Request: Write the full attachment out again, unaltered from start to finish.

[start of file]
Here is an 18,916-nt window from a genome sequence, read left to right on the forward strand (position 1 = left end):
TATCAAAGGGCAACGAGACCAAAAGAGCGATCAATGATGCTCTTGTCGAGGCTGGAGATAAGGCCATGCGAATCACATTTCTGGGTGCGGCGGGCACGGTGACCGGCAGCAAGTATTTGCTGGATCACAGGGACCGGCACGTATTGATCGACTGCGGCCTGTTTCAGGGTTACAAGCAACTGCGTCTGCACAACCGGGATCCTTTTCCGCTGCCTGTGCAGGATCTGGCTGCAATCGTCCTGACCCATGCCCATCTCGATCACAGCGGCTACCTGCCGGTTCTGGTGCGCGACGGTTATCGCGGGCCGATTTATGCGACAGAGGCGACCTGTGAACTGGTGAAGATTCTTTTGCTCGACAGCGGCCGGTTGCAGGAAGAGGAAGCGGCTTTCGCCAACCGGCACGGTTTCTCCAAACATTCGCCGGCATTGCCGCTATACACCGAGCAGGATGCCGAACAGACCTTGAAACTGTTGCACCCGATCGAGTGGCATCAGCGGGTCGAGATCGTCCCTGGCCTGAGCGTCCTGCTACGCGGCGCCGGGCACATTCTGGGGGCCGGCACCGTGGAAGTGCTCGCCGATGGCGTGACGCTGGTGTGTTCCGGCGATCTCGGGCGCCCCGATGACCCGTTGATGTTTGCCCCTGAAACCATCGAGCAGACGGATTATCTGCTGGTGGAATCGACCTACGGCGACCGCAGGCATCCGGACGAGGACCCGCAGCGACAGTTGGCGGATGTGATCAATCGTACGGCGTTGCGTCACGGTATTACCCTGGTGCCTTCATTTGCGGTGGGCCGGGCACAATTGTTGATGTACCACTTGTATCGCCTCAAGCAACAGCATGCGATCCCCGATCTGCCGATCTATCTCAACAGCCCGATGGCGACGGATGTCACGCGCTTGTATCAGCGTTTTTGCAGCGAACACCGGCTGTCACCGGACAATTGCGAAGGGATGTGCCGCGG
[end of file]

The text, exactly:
Here is an 18,916-nt window from a genome sequence, read left to right on the forward strand (position 1 = left end):
TATCAAAGGGCAACGAGACCAAAAGAGCGATCAATGATGCTCTTGTCGAGGCTGGAGATAAGGCCATGCGAATCACATTTCTGGGTGCGGCGGGCACGGTGACCGGCAGCAAGTATTTGCTGGATCACAGGGACCGGCACGTATTGATCGACTGCGGCCTGTTTCAGGGTTACAAGCAACTGCGTCTGCACAACCGGGATCCTTTTCCGCTGCCTGTGCAGGATCTGGCTGCAATCGTCCTGACCCATGCCCATCTCGATCACAGCGGCTACCTGCCGGTTCTGGTGCGCGACGGTTATCGCGGGCCGATTTATGCGACAGAGGCGACCTGTGAACTGGTGAAGATTCTTTTGCTCGACAGCGGCCGGTTGCAGGAAGAGGAAGCGGCTTTCGCCAACCGGCACGGTTTCTCCAAACATTCGCCGGCATTGCCGCTATACACCGAGCAGGATGCCGAACAGACCTTGAAACTGTTGCACCCGATCGAGTGGCATCAGCGGGTCGAGATCGTCCCTGGCCTGAGCGTCCTGCTACGCGGCGCCGGGCACATTCTGGGGGCCGGCACCGTGGAAGTGCTCGCCGATGGCGTGACGCTGGTGTGTTCCGGCGATCTCGGGCGCCCCGATGACCCGTTGATGTTTGCCCCTGAAACCATCGAGCAGACGGATTATCTGCTGGTGGAATCGACCTACGGCGACCGCAGGCATCCGGACGAGGACCCGCAGCGACAGTTGGCGGATGTGATCAATCGTACGGCGTTGCGTCACGGTATTACCCTGGTGCCTTCATTTGCGGTGGGCCGGGCACAATTGTTGATGTACCACTTGTATCGCCTCAAGCAACAGCATGCGATCCCCGATCTGCCGATCTATCTCAACAGCCCGATGGCGACGGATGTCACGCGCTTGTATCAGCGTTTTTGCAGCGAACACCGGCTGTCACCGGACAATTGCGAAGGGATGTGCCGCGG